Throughout “National Women’s History Month” (March) we’ll be highlighting some of the extraordinary women that have shaped the history of our Pacific Islands. Some of these women were of royal blood and made changes from the highest places of power, but today we’ll be taking a quick look at someone who was at the very bottom of American society of her time.
Betsey Stockton, born in 1798, was a slave of the president of Princeton, was freed and later commissioned as a missionary to the “Sandwich Islands” (the name then given to Hawaii). When she told of her desire to be a missionary, her master gave her her freedom and she was accepted as a member of the American Board of Commissions for Foreign Missionaries. Arriving in 1823 with the 2nd Company of Protestant missionaries from New England, she went on to found the very first school for commoners (on Maui), teaching history, English, Latin and algebra. She is believed to have been the very first single woman and first African American woman to reside in Hawaii.
Although she did not stay very long in Hawaii, this school that she helped start was the beginning of public education in Hawaii. Her story is just one of countless women who have influenced these islands.
A new National Park Service report shows that 10,440 visitors to the National Park of American Samoa in 2012 spent $562,800 in villages near the park. That spending supported seven jobs in the local area.
“The National Park of American Samoa is proud to welcome visitors from around the world,” said Superintendent Jim Bacon. “We are delighted to share the story of this place and the experiences it provides and to use the park as a way to introduce our visitors to this part of the South Pacific and all that it offers. National park tourism is a significant driver in the national economy—returning $10 for every $1 invested in the National Park Service—and it’s a big factor in our local economy as well. We appreciate the partnership and support of the villages and are glad to be able to give back by helping to sustain local communities.”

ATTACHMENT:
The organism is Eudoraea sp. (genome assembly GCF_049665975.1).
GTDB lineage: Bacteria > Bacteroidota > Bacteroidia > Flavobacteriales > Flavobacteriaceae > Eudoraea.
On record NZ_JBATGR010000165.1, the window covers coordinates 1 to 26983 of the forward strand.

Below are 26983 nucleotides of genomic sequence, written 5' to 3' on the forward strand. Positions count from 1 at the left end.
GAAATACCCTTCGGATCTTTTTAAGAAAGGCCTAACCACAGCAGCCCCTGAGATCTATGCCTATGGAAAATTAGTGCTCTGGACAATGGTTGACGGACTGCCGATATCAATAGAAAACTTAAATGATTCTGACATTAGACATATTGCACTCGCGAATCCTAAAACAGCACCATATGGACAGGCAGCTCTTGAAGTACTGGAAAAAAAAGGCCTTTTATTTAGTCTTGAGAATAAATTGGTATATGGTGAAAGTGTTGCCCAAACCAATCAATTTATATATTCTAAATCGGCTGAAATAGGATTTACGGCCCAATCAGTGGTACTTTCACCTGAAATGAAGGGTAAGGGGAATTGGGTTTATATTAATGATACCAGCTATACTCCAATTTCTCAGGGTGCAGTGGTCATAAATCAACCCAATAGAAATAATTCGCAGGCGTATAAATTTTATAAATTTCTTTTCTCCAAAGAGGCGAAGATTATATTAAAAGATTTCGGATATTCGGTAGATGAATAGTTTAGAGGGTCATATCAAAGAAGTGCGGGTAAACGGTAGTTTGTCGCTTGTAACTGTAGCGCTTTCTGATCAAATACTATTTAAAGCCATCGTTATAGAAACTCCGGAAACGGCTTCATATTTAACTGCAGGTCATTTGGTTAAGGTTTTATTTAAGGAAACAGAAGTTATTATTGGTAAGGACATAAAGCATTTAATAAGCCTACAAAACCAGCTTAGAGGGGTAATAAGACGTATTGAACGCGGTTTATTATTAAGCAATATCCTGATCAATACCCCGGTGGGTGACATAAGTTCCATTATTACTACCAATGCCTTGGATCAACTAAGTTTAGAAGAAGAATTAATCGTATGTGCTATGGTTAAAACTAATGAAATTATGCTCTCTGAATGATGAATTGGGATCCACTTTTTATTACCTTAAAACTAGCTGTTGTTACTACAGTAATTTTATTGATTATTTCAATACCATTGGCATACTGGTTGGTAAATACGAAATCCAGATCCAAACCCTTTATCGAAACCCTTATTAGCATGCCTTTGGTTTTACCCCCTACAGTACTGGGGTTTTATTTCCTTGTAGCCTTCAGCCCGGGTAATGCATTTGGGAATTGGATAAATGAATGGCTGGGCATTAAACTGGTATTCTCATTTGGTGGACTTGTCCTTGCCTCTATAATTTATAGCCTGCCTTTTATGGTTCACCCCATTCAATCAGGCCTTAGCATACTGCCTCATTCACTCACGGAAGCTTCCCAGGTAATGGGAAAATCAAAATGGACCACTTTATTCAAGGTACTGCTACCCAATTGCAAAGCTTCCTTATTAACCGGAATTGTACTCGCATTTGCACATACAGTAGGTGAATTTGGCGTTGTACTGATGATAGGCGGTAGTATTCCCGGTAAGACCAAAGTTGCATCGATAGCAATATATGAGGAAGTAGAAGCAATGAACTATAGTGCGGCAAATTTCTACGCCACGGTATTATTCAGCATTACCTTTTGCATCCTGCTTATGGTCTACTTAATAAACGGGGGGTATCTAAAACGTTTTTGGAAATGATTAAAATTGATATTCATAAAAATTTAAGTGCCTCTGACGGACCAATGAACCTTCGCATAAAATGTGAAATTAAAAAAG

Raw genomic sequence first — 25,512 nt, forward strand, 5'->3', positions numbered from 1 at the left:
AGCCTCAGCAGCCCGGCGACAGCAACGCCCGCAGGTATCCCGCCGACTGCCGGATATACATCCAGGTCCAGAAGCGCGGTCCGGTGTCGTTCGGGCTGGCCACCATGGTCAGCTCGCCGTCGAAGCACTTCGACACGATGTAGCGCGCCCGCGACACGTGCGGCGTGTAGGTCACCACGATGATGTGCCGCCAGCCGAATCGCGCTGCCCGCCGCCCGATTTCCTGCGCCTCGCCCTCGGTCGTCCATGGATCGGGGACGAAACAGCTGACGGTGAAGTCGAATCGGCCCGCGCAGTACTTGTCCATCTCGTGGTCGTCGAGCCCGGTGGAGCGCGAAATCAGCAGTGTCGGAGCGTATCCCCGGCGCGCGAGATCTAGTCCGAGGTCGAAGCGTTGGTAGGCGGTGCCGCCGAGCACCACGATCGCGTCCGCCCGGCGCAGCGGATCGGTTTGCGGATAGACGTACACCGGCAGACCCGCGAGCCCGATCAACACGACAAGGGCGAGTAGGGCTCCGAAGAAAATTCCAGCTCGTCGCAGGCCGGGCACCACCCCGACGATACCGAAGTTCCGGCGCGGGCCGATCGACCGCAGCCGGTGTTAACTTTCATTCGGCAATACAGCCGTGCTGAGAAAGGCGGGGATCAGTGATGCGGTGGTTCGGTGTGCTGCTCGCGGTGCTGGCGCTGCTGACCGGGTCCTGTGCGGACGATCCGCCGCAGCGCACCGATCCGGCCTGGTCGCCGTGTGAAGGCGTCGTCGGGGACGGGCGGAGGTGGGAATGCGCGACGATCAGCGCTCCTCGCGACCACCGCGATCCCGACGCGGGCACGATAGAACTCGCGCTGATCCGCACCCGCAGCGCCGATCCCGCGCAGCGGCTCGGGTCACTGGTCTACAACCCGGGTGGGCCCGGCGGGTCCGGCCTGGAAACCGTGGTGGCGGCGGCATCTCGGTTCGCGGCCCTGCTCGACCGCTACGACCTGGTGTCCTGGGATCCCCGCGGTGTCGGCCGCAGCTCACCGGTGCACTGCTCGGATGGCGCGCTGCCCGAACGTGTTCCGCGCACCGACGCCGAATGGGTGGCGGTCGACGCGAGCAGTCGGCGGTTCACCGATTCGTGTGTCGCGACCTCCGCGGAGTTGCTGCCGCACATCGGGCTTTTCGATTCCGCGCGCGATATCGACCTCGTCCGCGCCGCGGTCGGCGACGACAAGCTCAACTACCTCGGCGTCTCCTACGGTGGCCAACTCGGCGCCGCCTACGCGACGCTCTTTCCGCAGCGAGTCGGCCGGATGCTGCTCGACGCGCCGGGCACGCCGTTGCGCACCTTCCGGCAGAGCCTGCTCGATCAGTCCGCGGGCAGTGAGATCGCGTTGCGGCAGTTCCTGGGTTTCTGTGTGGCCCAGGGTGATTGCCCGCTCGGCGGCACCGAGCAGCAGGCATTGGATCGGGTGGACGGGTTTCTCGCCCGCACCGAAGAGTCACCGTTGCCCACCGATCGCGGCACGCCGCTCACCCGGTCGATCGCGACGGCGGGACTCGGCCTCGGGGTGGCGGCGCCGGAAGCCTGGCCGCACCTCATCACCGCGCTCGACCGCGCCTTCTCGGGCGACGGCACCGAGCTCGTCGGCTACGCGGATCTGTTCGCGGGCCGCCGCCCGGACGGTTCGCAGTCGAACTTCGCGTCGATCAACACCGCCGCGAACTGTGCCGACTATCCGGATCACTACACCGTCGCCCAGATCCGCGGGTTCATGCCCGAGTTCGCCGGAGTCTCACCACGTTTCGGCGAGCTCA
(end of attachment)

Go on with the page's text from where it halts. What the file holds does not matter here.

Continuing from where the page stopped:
The peer-reviewed visitor spending analysis was conducted by U.S. Geological Survey Economist Catherine Cullinane Thomas and Christopher Huber and Lynne Koontz for the National Park Service. The report shows $14.7 billion of direct spending by 283 million park visitors in communities within 60 miles of a national park. This spending supported 243,000 jobs nationally, with 201,000 jobs found in the gateway communities, and had a cumulative benefit to the U.S. economy of $26.75 billion.
According to the report most visitor spending supports jobs in restaurants, grocery and convenience stores (39 percent), hotels, motels, and B&Bs (27 percent), and other amusement and recreation (20 percent).
To download the report visit http://www.nature.nps.gov/socialscienc /economics.cfm. This report includes information for visitor spending at individual parks and by state.